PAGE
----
November 06, 2013 by Danielle Verghese
Drexel trustees, faculty, students and partners gathered Nov. 1 to celebrate the ceremonial groundbreaking of the largest building project in Drexel history. The upcoming mixed-use development at 34th Street and Lancaster Avenue is a $170 million investment that will feature student housing, retail locations and a dining center.
James Tucker, senior vice president of Student Life and Administrative Services, began the ceremony by introducing notable attendees. Among these were representatives from the Hunter Roberts Construction Group, the contractors responsible for the recent completion of Chestnut Square, as well as representatives from the architectural firm Solomon Cordwell Buenz, designer of the new development.
The new 24-story development is to be located at the site of the recently demolished Frederic O. Hess Engineering Research Laboratory. By fall 2015, the project managers expect that the 580,000-square-foot development will encompass 20,000 square feet of retail space, a new dining center that seats 400, and an additional 1,348 student housing beds. This project will be the largest in both Drexel and American Campus Communities history.
President John A. Fry took the podium to express his gratitude to the many people involved in the conception and realization of this project. He started by acknowledging Tucker and his role in conceptualizing and negotiating the details of the project with ACC, a Texas-based property management group that also manages Chestnut Square and University Crossings. Fry thanked the University Facilities team, the real estate team, and the Office of Government and Community Relations for their dedication and commitment to the project.
“We are accomplishing extraordinary things; we’re doing them at the highest level of quality and in record time,” Fry said.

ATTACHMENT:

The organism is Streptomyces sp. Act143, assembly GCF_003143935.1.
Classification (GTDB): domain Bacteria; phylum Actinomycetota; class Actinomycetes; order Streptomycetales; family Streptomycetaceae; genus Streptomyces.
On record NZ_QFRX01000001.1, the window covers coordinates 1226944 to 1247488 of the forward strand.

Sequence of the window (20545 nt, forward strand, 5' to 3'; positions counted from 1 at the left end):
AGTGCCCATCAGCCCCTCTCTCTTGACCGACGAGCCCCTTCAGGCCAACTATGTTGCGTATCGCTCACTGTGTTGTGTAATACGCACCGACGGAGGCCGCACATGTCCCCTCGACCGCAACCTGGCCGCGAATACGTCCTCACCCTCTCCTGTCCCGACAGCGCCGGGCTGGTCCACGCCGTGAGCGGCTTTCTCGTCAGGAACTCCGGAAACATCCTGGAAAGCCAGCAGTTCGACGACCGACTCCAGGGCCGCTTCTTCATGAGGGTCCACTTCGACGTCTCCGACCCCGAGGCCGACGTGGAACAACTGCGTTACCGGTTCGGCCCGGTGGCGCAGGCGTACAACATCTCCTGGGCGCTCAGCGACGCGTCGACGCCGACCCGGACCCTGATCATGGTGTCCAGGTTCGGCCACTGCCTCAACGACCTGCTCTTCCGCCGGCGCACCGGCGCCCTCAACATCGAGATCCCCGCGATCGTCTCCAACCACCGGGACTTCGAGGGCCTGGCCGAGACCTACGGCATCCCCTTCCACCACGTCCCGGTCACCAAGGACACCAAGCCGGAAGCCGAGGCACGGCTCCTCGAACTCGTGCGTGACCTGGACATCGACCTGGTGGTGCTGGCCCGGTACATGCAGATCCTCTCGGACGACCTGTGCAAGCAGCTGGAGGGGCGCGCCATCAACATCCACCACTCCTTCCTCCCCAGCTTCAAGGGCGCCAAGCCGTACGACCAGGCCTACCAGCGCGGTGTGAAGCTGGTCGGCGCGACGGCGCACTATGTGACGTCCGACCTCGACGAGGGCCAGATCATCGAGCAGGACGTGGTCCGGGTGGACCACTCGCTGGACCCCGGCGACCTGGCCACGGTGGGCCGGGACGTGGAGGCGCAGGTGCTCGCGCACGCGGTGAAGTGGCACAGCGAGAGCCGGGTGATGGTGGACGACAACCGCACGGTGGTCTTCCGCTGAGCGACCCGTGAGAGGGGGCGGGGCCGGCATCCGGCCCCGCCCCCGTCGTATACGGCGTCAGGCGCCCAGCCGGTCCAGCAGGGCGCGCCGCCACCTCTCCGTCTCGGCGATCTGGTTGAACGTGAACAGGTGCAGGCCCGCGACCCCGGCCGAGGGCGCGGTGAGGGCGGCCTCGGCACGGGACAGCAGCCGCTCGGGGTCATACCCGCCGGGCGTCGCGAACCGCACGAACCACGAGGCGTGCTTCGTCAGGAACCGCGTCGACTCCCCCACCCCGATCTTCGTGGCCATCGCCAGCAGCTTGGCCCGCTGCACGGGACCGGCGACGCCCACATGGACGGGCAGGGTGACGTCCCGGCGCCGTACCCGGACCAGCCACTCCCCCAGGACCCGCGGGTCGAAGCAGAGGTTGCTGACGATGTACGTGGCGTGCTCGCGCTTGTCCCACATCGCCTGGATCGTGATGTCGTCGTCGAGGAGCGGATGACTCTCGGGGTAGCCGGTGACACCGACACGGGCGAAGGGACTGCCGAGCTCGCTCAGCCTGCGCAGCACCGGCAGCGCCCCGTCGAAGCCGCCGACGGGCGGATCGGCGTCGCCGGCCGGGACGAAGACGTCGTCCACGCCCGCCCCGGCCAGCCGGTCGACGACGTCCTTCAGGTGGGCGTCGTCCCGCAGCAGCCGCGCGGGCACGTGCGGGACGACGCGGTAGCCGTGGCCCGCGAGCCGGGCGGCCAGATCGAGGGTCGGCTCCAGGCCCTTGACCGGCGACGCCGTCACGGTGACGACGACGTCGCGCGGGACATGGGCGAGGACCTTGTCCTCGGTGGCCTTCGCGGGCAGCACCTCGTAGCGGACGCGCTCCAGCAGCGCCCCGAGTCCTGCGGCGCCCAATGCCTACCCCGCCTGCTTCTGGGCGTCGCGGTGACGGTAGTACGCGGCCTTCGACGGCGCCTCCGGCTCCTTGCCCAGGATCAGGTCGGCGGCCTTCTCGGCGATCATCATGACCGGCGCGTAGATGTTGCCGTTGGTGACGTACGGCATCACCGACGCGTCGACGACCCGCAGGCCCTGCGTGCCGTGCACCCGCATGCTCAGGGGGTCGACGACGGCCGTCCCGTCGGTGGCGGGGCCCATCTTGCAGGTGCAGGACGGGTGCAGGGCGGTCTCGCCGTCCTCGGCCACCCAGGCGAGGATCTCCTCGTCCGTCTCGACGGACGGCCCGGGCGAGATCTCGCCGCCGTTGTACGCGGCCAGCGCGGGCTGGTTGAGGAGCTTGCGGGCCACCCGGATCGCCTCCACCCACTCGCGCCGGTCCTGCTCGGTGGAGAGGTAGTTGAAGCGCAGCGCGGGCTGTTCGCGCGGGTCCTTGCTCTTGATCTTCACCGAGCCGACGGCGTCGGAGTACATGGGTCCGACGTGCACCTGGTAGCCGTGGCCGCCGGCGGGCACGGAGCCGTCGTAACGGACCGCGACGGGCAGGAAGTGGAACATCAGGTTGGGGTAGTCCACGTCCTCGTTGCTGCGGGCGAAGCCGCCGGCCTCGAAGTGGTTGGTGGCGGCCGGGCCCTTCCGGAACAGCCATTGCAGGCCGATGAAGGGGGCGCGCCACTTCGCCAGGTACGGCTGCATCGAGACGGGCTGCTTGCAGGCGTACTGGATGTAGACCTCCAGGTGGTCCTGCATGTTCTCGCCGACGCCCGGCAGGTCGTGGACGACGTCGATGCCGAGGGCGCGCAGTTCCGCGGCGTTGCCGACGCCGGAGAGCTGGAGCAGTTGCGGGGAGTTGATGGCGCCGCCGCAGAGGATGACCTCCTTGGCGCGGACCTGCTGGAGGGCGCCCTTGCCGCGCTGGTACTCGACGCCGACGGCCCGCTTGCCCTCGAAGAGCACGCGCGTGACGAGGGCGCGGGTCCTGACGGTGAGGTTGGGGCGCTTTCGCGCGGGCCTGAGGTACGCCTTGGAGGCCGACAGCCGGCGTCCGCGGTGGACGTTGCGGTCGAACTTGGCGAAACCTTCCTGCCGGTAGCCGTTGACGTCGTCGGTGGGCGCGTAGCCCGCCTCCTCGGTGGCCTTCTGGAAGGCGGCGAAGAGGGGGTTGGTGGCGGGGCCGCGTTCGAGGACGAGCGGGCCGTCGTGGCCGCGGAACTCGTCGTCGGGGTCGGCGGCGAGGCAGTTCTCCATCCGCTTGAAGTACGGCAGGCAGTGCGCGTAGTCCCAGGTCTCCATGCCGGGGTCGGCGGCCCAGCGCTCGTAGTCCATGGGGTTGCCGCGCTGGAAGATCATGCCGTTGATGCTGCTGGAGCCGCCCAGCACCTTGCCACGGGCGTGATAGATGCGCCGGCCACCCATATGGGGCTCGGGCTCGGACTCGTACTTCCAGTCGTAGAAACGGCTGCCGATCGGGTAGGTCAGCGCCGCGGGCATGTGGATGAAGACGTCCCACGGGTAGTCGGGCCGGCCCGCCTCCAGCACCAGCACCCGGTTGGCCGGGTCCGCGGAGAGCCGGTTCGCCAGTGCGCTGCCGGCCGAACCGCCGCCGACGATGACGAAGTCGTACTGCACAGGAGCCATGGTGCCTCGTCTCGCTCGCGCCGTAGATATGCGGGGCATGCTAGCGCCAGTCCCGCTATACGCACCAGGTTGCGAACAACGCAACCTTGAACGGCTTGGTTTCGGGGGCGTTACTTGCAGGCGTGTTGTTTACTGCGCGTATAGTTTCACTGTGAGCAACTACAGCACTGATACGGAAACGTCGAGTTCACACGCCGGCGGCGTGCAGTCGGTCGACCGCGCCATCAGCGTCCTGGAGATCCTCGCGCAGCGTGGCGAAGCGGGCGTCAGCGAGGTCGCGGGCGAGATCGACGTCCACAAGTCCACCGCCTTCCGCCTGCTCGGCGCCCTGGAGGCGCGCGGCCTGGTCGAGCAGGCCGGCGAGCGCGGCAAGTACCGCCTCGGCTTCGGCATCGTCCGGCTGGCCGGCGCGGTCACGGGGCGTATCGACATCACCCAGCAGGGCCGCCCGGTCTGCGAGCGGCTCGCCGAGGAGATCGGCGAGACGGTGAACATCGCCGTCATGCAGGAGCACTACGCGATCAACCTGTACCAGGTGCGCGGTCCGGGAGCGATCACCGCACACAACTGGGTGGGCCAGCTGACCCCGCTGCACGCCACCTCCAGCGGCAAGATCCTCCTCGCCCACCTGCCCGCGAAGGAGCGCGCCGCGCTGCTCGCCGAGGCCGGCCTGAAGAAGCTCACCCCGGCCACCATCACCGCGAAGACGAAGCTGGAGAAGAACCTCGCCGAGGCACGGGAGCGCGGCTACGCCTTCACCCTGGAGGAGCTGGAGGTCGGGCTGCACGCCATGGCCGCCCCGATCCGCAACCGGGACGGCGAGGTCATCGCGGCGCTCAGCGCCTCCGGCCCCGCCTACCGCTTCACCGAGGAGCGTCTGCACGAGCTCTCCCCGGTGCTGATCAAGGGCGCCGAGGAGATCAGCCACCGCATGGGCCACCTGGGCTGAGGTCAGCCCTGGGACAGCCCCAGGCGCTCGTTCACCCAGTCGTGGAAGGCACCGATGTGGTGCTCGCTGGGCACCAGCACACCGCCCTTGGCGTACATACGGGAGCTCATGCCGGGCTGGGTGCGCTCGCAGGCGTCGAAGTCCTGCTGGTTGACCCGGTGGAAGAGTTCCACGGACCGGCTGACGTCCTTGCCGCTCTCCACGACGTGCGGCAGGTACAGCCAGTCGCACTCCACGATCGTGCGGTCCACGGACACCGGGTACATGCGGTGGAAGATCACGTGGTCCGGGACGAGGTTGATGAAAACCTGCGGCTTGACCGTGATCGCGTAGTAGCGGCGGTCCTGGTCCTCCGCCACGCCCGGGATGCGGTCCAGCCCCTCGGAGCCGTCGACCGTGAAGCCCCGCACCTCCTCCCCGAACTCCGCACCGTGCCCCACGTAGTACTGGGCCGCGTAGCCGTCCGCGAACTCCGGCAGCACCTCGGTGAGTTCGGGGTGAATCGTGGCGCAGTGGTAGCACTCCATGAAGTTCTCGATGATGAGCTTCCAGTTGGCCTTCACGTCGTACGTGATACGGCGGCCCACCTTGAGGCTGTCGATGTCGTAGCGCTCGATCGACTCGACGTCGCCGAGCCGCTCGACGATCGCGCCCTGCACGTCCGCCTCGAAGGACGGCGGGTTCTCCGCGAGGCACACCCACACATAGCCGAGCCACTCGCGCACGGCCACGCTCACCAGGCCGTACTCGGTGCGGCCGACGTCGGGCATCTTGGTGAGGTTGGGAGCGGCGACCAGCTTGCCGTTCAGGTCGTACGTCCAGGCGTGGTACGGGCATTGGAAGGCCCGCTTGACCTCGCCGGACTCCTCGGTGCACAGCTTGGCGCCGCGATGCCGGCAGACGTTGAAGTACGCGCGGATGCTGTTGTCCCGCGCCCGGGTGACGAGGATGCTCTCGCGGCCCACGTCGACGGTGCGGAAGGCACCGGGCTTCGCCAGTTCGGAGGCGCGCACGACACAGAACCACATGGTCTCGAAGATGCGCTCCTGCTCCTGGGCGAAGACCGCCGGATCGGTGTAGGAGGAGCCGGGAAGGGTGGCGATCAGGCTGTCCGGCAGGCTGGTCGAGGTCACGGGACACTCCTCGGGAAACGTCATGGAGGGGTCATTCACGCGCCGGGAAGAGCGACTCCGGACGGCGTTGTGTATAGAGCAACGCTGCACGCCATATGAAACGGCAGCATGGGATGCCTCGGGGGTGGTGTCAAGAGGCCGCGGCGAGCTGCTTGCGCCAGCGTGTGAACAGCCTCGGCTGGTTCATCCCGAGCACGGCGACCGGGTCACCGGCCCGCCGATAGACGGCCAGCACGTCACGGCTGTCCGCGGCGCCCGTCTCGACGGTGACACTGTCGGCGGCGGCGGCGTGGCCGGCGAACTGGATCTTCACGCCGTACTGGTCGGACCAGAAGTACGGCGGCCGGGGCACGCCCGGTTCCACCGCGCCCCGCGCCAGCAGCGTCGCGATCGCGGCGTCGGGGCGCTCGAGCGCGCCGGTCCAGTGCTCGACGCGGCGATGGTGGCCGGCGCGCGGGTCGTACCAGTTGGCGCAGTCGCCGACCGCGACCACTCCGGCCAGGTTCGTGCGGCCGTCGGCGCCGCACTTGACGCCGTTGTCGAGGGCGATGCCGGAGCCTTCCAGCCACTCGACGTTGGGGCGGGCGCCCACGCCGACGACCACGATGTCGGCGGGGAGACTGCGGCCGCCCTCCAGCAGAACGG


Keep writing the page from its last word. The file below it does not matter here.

Fry also explained his personal connection to the project, referencing his convocation speech from three years ago. As the newly selected president of the University, Fry had announced his vision for better relations with Drexel neighbors and for the revitalization of the Lancaster Avenue commercial corridor. The magnitude of these commitments and the resulting projects prompted Fry to partner with ACC.
ACC is also involved in transferring the land, sub-surface and air rights from University Crossings to Drexel — a donation with an approximate $12 million value.
“They have developed a relationship with us that I don’t think anyone could’ve foreseen in terms of its scale and its impact and its strategic importance to us,” Fry said of ACC.
In honor of the event, Fry presented Bill Bayless, the CEO of ACC, with a memorial plaque.
Bayless highlighted the longstanding partnership between ACC and Drexel. He especially emphasized the speed and the efficacy with which Drexel staff worked, mentioning that the groundbreaking ceremony occurred only 30 months after the two parties first met to discuss the project.
“We hope that what we put forth here isn’t just concrete and steel and glass but is a living legacy of the Drexel community,” Bayless said.
In addition to fostering the revitalization of Lancaster Avenue, this new development is intended to improve Drexel’s relationship with the surrounding community by consolidating students close to University property. The additional beds to be offered by new student housing are expected to draw students from the surrounding neighborhoods toward the center of campus.
Alan Greenberger, deputy mayor for economic development and executive director for the Philadelphia City Planning Commission, spoke to the audience about his enthusiasm for the mixed-use development project and the impact it will have on the local economy.
“When the University grows, the city grows,” he said.
Mahmoud Shurbaji spoke for the students as the president of the Undergraduate Student Government Association. Shurbaji compared the past and present symbolism of Drexel architecture. Whereas the Drexel Shaft once stood for administrative letdowns, he stated that the new building will represent Drexel’s dedication to its students.
“This building will stand tall as a testament to the hard work of students, and that’s why we can indeed replace the idea of the Drexel Shaft,” he said.
The speeches were followed by a reception that offered food and Drexel paraphernalia to commemorate the event.
Though few students attended the groundbreaking ceremony, which occurred on a soggy day with morning rains, there seemed to be a common feeling of excitement for the new property among the undergraduate population.
Gregory Kunkel, a junior international area studies major, said, “I think that the project has the potential to be a great step forward for the University as it expands. … I’m excited to see how the next two years shape up.”